The U.S. Central Intelligence Agency (CIA) has its own think tank: the National Intelligence Council (NIC). In mid-January, 2005, the NIC released a bleak vision of what the world might be like in 2020. A major point in the report was the idea that the US will, by that time, be sharing global dominance with China and India. This fact, said the report, will “transform the geopolitical landscape.” If the 20th century was “The American Century,” the 21st may turn out to be “The Asian Century.”

The report, which is called “Mapping the Global Future,” is worth reading for it reflects the views of the CIA, business people, academics, government officials, and other experts around the world.

It is estimated that China’s economy, fifteen years from now, will be larger than all others except for the United States. The report suggests that by 2020, India’s economy will have overtaken that of Europe.

Both Europe and Japan are facing a massive demographic breakdown as their population ages. Work forces are shrinking, and the only answer to the labor problem is to import labor from other countries. In Europe, that means bringing in workers from the south. Europe already has a huge Islamic population that many view as a collective “Trojan horse” for future Islamic attempts at conquest.

For the Western world, Islamic terrorism is a real and abiding problem. For Asia, it is less important. The CIA report estimates that terrorism will still be with us fifteen years from now.

The engine that is driving the sea changes that are taking place around the world is globalization. National borders have become largely porous as labor forces, information, technology, and capital all flow freely from one place to another. As once-poor nations gain access to new technologies, their economies will be transformed.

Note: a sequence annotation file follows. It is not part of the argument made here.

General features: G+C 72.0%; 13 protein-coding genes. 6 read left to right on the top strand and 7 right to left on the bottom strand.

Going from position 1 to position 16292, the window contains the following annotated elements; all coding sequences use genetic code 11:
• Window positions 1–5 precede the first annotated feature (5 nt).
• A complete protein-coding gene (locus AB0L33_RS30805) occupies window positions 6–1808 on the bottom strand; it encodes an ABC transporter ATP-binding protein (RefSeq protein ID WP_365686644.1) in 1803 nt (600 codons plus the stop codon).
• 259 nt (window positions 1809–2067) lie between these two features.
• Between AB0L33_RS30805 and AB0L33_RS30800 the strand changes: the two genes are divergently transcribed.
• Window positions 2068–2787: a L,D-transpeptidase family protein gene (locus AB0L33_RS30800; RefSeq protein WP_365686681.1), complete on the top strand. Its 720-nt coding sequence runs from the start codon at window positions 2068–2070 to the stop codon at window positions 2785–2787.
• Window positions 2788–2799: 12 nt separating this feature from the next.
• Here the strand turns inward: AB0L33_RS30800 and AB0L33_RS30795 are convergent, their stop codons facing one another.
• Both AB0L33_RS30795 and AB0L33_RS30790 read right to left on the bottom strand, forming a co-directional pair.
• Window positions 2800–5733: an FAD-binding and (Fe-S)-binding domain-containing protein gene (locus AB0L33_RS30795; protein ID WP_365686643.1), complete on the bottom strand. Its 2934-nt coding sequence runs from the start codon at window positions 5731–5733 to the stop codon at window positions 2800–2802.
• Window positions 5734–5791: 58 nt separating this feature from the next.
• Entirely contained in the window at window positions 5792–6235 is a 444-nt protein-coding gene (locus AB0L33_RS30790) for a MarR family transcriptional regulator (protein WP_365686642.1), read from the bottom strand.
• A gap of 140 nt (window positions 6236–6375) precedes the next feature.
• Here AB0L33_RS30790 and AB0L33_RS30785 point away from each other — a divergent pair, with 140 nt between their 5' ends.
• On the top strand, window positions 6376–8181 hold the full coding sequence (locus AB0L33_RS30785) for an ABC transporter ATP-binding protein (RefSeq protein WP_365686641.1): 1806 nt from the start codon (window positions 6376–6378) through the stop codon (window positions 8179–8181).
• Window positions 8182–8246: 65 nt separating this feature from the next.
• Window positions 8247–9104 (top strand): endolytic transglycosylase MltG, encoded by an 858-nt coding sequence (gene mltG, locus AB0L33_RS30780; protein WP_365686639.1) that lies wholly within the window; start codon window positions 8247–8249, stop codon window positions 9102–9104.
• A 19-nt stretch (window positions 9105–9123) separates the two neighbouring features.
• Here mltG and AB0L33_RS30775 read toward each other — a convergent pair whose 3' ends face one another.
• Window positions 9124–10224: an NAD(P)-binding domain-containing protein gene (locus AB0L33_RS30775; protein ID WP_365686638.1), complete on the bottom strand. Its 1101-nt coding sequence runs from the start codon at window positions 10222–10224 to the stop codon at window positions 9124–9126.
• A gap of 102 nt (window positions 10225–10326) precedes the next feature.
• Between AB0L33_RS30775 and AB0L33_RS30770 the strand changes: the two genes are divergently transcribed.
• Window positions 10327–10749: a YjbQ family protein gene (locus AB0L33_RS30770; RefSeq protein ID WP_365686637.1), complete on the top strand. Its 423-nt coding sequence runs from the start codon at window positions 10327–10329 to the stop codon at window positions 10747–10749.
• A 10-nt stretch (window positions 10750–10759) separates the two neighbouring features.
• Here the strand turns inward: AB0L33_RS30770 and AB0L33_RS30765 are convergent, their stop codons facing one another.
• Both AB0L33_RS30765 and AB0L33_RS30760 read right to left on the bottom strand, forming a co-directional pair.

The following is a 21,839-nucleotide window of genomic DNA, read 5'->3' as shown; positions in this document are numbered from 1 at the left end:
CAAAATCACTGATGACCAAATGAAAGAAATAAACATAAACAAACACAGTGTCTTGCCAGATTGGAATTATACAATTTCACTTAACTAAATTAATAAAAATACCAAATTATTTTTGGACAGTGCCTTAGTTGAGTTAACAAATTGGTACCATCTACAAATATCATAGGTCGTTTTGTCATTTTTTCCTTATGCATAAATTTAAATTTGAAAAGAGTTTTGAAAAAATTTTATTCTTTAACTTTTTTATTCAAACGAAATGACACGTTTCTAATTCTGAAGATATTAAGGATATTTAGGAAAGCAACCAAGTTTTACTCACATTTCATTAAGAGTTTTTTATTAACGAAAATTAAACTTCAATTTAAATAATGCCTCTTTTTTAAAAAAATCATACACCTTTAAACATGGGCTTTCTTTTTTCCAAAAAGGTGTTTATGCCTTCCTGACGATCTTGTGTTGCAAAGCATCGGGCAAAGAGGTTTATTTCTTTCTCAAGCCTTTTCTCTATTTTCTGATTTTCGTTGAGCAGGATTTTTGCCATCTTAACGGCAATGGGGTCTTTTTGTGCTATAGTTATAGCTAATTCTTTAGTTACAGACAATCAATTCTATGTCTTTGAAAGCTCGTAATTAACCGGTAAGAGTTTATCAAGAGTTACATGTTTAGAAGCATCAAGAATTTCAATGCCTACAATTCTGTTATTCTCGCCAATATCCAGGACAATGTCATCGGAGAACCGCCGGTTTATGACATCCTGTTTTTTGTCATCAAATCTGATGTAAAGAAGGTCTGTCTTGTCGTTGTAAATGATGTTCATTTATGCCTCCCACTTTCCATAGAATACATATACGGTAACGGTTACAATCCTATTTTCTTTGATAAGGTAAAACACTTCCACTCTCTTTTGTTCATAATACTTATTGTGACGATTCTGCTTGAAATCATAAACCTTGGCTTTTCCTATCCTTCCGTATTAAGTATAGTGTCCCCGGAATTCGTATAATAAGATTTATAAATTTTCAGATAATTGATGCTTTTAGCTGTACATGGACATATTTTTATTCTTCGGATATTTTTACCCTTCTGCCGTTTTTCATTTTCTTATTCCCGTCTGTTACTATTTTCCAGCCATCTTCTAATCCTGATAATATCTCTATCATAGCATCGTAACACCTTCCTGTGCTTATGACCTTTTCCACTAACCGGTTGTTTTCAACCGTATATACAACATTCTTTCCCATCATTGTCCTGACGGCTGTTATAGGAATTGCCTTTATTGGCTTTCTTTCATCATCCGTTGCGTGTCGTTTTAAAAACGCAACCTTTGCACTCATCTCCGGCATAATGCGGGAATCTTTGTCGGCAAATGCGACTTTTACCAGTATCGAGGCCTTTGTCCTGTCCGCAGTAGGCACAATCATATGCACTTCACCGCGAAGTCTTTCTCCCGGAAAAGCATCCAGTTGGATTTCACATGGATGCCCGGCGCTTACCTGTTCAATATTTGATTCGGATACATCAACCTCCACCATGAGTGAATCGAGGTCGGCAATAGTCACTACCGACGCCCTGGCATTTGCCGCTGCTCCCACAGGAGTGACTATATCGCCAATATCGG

At the moment, the US leads the global technology pack, but that leadership, according to the report, is now at risk. Two reasons are given: The decline of science and engineering graduates and the loss of privately funded research and development. Asians, in contrast, are passionate about education in the hard sciences as well as in R&D.

The report is available for reading at


The Christian Perspective

As Christians, we may tend to see the world differently than do our friends at the CIA’s think tank. We think of it in terms of divine interventions and cosmic events that will change the course of history. Some Christians are looking for the rise of a new ten-nation “Holy Roman Empire” that will eventually conquer the world.

Few envision a Europe in which the white population ages and declines and is supplanted by an imported Islamic population from North Africa and elsewhere. At present, the Roman Catholic Church has virtually no significant influence in once-Catholic Europe. Will it, under the leadership of a new pope, come roaring back to create a new Church-State alliance that will dwarf the previous one?

What of the hordes of Asia that are expected to sweep westward at the time of the end (Revelation 16:12)? What of Armageddon?

On the basis of prevailing understandings of Bible prophecy, it would be easy to slip into a steady state of paranoia about coming world events. Whether you are talking about Islamic terrorism, the rise of a new Church-state system in Europe, the supplanting of the European population with imported Islamic hordes from the south, the rise of China and India, the re-Communization of Russia, famine, drought, starvation and civil war throughout the Sub-Sahara region of South Africa, the AIDS epidemic, the alleged environmental crisis or the general decline of the West, it’s all very grim. It would be easy to conclude that we’re doomed. It would be natural, if one dwelt on these things, to slip into a deep and permanent depression. All is dire, gloom & doom, suffering, death and destruction. Woe is us.